laser pulse generates plenty of heat. Some lasers, like Livermore’s
National Ignition Facility or the older Nova laser, produce a highly
intense burst of light and then must cool for hours before another
shot can be fired. Other laser systems are designed to operate
almost continuously. The challenge in designing this latter variety,
known as average-power lasers, is to maintain the beam quality
in the presence of heat. Heat can cause aberrations to the laser
beam, degrading its quality.
Livermore physicist Chris Ebbers and technician Keith Kanz, working
with visiting scientist Hitoshi Nakana from Japan’s Kinki
University, have helped to solve this problem by developing a Q-switch
that compensates internally for the heat from the laser beam. They
received an R&D 100 Award for their innovation.
which maintain the quality, or “Q,” of
the beam, stop unwanted laser oscillations—laser pulses before
and after the main laser pulse. An efficient Q-switch is essential
for a high-energy, multipass laser to function at all. In fact,
the thermally compensated Q-switch enables an entirely new type
of laser architecture—a higher-average-power system that
is more compact and more efficient than was previously possible.
The team designed the award-winning switch for Livermore’s
Mercury laser, which has an unusually large beam size, but the
switch can be used for any high-average-power laser.
thermally compensated Q-switch. (a) Light leaking from the
first crystal is propagated through the polarization rotator
and the second crystal. (b) Livermore’s Q-switches for
large aperture (3.25-by 6-centimeter) and smaller aperture
(1.5- by 3-centimeter) high-average-power laser systems.
The switches are made of carefully machined and aligned potassium
di-deuterium phosphate (KD2PO4).
electronically controlled shutter is required to stop unwanted
laser oscillations, and it must respond in a time frame as short
as the desired laser pulse. A Q-switch—also known as a Pockels
cell or an electro-optic switch—uses a crystal whose refractive
index is dependent on the voltage applied to it. It is one of the
few electrically driven devices that can respond in a nanosecond.
Because light travels approximately 1 foot (or 0.3 meter) in 1
nanosecond, a light switch must change the propagation direction
of the laser light on this nanosecond time scale.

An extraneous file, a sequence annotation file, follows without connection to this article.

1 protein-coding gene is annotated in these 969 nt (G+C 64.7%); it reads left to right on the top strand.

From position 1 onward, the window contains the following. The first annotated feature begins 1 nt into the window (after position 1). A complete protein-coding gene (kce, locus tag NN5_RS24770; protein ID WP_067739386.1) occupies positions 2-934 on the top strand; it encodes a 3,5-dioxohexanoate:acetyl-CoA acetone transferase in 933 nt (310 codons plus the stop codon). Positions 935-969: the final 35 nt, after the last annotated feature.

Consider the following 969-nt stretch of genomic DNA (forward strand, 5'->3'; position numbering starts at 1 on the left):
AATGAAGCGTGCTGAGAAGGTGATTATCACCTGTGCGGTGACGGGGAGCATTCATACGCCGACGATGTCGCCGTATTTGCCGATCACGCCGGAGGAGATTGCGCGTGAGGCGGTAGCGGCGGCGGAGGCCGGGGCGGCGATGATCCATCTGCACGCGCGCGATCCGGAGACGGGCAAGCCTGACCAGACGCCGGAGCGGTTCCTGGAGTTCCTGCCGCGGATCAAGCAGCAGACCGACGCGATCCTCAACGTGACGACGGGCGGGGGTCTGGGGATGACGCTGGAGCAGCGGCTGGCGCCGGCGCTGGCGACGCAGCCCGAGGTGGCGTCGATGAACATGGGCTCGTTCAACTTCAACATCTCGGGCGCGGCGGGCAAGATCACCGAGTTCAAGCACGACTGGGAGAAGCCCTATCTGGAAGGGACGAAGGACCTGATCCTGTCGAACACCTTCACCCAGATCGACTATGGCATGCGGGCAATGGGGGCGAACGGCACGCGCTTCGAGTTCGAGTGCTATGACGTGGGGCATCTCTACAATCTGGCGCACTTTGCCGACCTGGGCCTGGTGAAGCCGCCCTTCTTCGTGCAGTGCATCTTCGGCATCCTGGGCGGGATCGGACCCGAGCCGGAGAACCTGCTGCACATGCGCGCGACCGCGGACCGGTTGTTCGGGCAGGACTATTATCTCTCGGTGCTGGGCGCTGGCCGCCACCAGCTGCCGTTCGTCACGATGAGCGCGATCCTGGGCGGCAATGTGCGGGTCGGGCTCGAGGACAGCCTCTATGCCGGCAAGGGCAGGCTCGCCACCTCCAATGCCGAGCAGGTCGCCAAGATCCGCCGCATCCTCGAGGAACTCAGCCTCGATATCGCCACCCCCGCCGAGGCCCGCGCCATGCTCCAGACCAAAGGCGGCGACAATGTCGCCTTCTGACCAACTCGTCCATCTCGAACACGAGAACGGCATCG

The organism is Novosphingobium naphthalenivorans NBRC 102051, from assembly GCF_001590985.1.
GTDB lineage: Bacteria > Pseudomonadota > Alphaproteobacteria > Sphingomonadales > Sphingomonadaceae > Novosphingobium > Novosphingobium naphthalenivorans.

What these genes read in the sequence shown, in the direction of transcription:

problem with existing electro-optic cells is that heat absorbed
from the laser beam prevents the cell from functioning. At average
powers above 30 watts, the cell’s crystal heats up. The switch
then allows light to “leak” because the laser beam
is depolarized. That leaked light can be amplified as well, creating
spurious parasitic laser beams, degrading the quality of the initial
beam, reducing the average power output, and possibly damaging
the laser’s optics.
electro-optic Q-switches use a single electro-optic crystal made
of potassium di-deuterium phosphate, also known as
deuterated KDP or KD2PO4. All single-crystal
Q-switches exhibit a temperature-dependent loss of power above
15 to 30 watts, which allows light to leak. Livermore’s thermally
compensated Q-switch is made of the same material, but it incorporates
a quartz rotator and a second, identical crystal, as shown in the
figure on the next page. The leakage, or depolarization loss, exhibited
by the first crystal is canceled because the leaked light is propagated
through the polarization rotator and the second crystal.
critical to the device’s success is the care with which
it is fabricated. “The precision with which the parts have
been machined and aligned and the process of binding the crystal
to ceramic are unequaled,” says Ebbers.
new Q-switch shows less than a 1-percent loss up to 100 watts of
laser light, which was the testing limit in the laboratory. “Extrapolating
from these measurements, we expect the device to operate up to
and even beyond 300 watts,” says Ebbers. That range is 10
times higher than any equivalent commercially available electro-optic
Q-switch. A laser system using Livermore’s new switch could
thus generate an unprecedented 5 kilowatts of average power or
more without significant light leakage.
Chris Ebbers (left) and Keith Kanz
show the high-average-power electro-optic Q-switch.
Putting the Q-Switch to Work
Q-switch is one of several devices and systems developed in recent
years to enable the construction of the Mercury
laser, a large-aperture (large-beam-size), high-average-power laser
with a high repetition rate. The Mercury laser is a smaller version
of a potential prototype for an inertial fusion energy driver.
As such, it will be used to study how high-intensity light interacts
with matter. It will produce
100-joule pulses at a repetition rate of 10 hertz, for an average
power of 1 kilowatt. Funding from the Laboratory Directed
Research and Development Program has been key to developing the
laser and components such as the Q-switch that make this unique
Similar high-average-power lasers are also being considered for
defense and civilian applications. For example, a compact laser
in a helicopter would function as a very bright flashlight to detect
mines, look for bodies in murky water, or search for obstacles
on the floor of an ocean bay. The high repetition rate and short
pulse width made possible by the Q-switch would give this detection
tool excellent time resolution.
peening, a process developed at Livermore several years ago to
strengthen metals, also makes use of high-average-power lasers.
By inserting the Q-switch into this system, the laser’s pulse
could be tailored to any desired shape to match the needs of the
material being peened
Key Words: high-average-power lasers, laser peening, Mercury laser,
R&D 100 Award, thermally compensated Q-switch.
For further information contact Chris Ebbers (925) 423-9465
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